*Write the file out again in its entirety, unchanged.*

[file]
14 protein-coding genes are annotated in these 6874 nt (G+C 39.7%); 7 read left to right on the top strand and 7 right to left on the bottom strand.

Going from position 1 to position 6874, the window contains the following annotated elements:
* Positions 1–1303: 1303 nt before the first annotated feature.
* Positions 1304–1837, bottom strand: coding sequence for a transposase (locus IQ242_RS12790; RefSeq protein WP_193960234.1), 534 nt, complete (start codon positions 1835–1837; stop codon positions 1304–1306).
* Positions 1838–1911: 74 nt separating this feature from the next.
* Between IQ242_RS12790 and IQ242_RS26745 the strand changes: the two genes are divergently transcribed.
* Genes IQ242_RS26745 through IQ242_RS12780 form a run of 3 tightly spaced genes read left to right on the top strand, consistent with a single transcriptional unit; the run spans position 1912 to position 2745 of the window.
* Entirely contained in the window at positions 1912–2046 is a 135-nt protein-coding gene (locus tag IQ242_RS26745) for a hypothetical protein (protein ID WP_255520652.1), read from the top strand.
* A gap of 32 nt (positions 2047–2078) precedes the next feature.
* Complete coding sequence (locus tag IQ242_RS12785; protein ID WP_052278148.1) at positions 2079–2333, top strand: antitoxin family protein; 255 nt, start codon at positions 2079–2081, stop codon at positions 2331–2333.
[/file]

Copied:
14 protein-coding genes are annotated in these 6874 nt (G+C 39.7%); 7 read left to right on the top strand and 7 right to left on the bottom strand.

Going from position 1 to position 6874, the window contains the following annotated elements:
* Positions 1–1303: 1303 nt before the first annotated feature.
* Positions 1304–1837, bottom strand: coding sequence for a transposase (locus IQ242_RS12790; RefSeq protein WP_193960234.1), 534 nt, complete (start codon positions 1835–1837; stop codon positions 1304–1306).
* Positions 1838–1911: 74 nt separating this feature from the next.
* Between IQ242_RS12790 and IQ242_RS26745 the strand changes: the two genes are divergently transcribed.
* Genes IQ242_RS26745 through IQ242_RS12780 form a run of 3 tightly spaced genes read left to right on the top strand, consistent with a single transcriptional unit; the run spans position 1912 to position 2745 of the window.
* Entirely contained in the window at positions 1912–2046 is a 135-nt protein-coding gene (locus tag IQ242_RS26745) for a hypothetical protein (protein ID WP_255520652.1), read from the top strand.
* A gap of 32 nt (positions 2047–2078) precedes the next feature.
* Complete coding sequence (locus tag IQ242_RS12785; protein ID WP_052278148.1) at positions 2079–2333, top strand: antitoxin family protein; 255 nt, start codon at positions 2079–2081, stop codon at positions 2331–2333.